No, this is not a review. I was thinking of doing that from the copy I found on the bus Friday, but then read that the Globe and Mail backed down on theirs. In case you can't view the pages, the gist of it was:
...legal papers were served on The Globe and Mail, enjoining us from publishing a promised review by Sandra Martin of the latest Harry Potter book. We had stated yesterday that we intended to post the review on globeandmail.com just after midnight and print it in today's edition of the paper. Raincoast Books, the Canadian publisher of the book, asserted that such a review violated an injunction granted, without anyone else present, by a British Columbia court last Saturday morning.
That injunction stemmed from the apparently accidental sale of 14 books by a B.C. grocery store. (Lawyers for Raincoast say injunctions have also been granted in other countries, including the United Kingdom and Australia.) The injunction requested and granted to Raincoast is sweeping. It restrains "John/Jane Doe and anyone who is given notice of the order from unpacking, displaying, reading, distributing, offering for sale, selling, exhibiting in public or without the express consent of the Plaintiffs possessing Harry Potter # 6 prior to 12:01 a.m. local time on July 16, 2005."
That's right: Raincoast and Madam Justice Kirsti Gill rendered illegal the reading of a book without permission.
The paper decided at that late stage to not fight it. The injunction referred to irreparable harm being done- really? 10.8 copies million copies to be printed in the US, almost 2 million in Canada, and someone how all those little kids are suddenly not going to show up because a reviewer revealed the ending? Does anyone care what the reviewers say about this release?
"Dear, we have to leave soon to line up so we get a copy at midnight"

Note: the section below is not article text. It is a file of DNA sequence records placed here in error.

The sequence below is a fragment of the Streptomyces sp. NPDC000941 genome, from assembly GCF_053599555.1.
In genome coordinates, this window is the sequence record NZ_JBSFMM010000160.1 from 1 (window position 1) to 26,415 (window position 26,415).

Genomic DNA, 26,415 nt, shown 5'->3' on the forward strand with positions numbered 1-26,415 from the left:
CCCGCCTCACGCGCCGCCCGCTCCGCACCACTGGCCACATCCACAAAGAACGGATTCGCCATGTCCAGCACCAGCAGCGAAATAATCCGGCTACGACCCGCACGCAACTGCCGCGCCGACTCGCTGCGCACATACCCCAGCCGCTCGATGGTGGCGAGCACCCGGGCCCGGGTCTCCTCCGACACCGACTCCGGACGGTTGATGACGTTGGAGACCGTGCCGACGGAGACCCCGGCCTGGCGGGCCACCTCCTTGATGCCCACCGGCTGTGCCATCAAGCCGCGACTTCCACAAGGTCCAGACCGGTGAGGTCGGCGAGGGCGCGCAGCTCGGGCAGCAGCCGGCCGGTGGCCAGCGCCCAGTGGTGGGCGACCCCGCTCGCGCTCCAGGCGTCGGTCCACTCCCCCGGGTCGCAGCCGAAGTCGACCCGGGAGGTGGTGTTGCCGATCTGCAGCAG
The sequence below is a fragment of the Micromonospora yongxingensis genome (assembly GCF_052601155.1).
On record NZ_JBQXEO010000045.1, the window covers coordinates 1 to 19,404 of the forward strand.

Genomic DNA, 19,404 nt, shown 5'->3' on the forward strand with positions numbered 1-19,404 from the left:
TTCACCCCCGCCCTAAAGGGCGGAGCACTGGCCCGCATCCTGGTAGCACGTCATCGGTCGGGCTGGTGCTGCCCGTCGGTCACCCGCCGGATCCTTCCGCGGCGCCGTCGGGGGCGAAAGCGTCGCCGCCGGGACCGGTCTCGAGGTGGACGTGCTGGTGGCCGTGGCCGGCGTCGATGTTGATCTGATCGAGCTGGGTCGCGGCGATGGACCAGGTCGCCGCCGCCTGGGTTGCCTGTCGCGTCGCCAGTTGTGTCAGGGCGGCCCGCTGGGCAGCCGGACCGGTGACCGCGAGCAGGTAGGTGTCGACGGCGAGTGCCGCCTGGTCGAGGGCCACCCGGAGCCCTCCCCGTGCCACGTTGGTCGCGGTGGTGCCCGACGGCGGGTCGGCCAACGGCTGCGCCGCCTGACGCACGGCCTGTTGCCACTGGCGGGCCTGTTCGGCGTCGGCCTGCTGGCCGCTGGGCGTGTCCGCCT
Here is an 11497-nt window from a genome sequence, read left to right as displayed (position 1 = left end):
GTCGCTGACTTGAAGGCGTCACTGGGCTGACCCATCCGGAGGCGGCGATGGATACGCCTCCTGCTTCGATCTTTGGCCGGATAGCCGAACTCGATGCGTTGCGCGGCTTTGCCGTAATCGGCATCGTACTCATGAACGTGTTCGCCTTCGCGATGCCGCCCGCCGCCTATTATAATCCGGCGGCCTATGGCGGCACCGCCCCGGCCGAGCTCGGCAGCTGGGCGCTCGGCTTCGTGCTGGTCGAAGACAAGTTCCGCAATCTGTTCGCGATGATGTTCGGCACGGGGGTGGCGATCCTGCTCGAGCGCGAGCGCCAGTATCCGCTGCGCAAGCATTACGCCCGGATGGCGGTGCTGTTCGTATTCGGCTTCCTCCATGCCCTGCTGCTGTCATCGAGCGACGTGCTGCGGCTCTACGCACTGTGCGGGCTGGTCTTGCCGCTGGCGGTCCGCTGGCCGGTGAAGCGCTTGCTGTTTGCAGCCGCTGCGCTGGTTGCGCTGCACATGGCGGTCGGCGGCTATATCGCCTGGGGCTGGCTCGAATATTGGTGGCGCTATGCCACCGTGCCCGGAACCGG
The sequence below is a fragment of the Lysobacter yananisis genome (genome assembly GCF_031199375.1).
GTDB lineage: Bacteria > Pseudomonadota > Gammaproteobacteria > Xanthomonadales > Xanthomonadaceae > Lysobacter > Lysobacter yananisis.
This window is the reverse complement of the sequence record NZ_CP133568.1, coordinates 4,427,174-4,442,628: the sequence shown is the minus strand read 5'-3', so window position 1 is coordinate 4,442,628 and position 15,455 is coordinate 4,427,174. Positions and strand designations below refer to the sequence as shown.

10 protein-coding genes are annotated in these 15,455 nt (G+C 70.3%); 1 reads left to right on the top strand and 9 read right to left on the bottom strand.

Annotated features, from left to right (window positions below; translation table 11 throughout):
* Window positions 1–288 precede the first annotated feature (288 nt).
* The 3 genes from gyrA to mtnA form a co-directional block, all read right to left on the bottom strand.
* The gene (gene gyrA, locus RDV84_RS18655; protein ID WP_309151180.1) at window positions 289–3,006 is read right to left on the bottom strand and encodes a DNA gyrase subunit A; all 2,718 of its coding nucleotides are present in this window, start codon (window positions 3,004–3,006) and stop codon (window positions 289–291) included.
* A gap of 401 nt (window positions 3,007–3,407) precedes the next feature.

"Sorry mom, I read that Anthony Holden in The Observer said a few weeks ago, [her books]are 'Disney cartoons written in words.' I don't want a copy anymore, aren't there any good Canadian authors we can buy?"
Not! It's a massive marketing machine - Harry Potter books, dolls, brooms, wands, movies, parties.... catapulting a single mother from welfare to a a billionairess. But with such a complete package, is there any room left for kid's imaginations? Where's the fun now in dressing up your brother's Barbie doll in GI Joe clothes and hacking the hair off for a Barbie goes butch party? An article in the local paper isn't impressed with the fluff, saying "a childhood full of Harry Potter books guarantees nothing but an adulthood full of John Grisham, Tom Clancy, and Stephen King". But at least it gets kids started reading, it's up to parents to keep the momentum up.
I must admit my reading list isn't that sophisticated lately either - piles of books waiting to be read, only so much time for them. At work I'd get new projects thrown at me every few months, with stacks of technical documents to read - and to write. So some Tom Clancy was nice. But I don't have that excuse, now that I'm semi-retired. I've collected a mixed bag of books from Bookcrossing, most waiting for me to read and release - or just pass them on. I need to remind myself of the busy vs productive difference. I have added the G&M to the morning paper pile, New Scientist every week, some blogs to follow - before you know it the cat's looking for her lunch. Especially after I've stayed up late the night before watching an art film. Ack! Ack! Ack!
Update July 19 - you can even watch Rowlings sign the first copy of the book.